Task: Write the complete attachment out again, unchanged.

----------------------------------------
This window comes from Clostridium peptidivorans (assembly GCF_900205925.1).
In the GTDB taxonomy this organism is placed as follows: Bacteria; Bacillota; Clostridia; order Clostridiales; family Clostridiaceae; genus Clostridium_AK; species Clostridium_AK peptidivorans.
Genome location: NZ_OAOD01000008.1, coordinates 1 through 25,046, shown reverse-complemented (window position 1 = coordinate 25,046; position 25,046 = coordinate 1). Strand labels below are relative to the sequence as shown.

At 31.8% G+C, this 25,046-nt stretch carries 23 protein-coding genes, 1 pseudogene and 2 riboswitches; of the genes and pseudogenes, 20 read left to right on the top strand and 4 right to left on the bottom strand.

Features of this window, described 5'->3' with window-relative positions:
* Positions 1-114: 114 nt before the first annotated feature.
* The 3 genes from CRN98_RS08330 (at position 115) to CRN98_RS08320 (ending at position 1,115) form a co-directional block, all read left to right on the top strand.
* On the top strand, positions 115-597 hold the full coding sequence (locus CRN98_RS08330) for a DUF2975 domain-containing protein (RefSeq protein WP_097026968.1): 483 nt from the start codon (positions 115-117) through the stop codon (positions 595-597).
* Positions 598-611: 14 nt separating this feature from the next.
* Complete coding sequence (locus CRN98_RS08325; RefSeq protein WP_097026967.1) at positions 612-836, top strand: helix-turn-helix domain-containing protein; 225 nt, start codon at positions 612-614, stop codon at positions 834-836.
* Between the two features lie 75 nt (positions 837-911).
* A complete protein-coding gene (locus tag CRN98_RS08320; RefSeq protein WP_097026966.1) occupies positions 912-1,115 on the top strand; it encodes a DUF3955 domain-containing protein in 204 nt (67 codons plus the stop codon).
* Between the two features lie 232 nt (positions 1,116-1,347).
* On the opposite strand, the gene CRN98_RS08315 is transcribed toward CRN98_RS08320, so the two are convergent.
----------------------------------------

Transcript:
This window comes from Clostridium peptidivorans (assembly GCF_900205925.1).
In the GTDB taxonomy this organism is placed as follows: Bacteria; Bacillota; Clostridia; order Clostridiales; family Clostridiaceae; genus Clostridium_AK; species Clostridium_AK peptidivorans.
Genome location: NZ_OAOD01000008.1, coordinates 1 through 25,046, shown reverse-complemented (window position 1 = coordinate 25,046; position 25,046 = coordinate 1). Strand labels below are relative to the sequence as shown.

At 31.8% G+C, this 25,046-nt stretch carries 23 protein-coding genes, 1 pseudogene and 2 riboswitches; of the genes and pseudogenes, 20 read left to right on the top strand and 4 right to left on the bottom strand.

Features of this window, described 5'->3' with window-relative positions:
* Positions 1-114: 114 nt before the first annotated feature.
* The 3 genes from CRN98_RS08330 (at position 115) to CRN98_RS08320 (ending at position 1,115) form a co-directional block, all read left to right on the top strand.
* On the top strand, positions 115-597 hold the full coding sequence (locus CRN98_RS08330) for a DUF2975 domain-containing protein (RefSeq protein WP_097026968.1): 483 nt from the start codon (positions 115-117) through the stop codon (positions 595-597).
* Positions 598-611: 14 nt separating this feature from the next.
* Complete coding sequence (locus CRN98_RS08325; RefSeq protein WP_097026967.1) at positions 612-836, top strand: helix-turn-helix domain-containing protein; 225 nt, start codon at positions 612-614, stop codon at positions 834-836.
* Between the two features lie 75 nt (positions 837-911).
* A complete protein-coding gene (locus tag CRN98_RS08320; RefSeq protein WP_097026966.1) occupies positions 912-1,115 on the top strand; it encodes a DUF3955 domain-containing protein in 204 nt (67 codons plus the stop codon).
* Between the two features lie 232 nt (positions 1,116-1,347).
* On the opposite strand, the gene CRN98_RS08315 is transcribed toward CRN98_RS08320, so the two are convergent.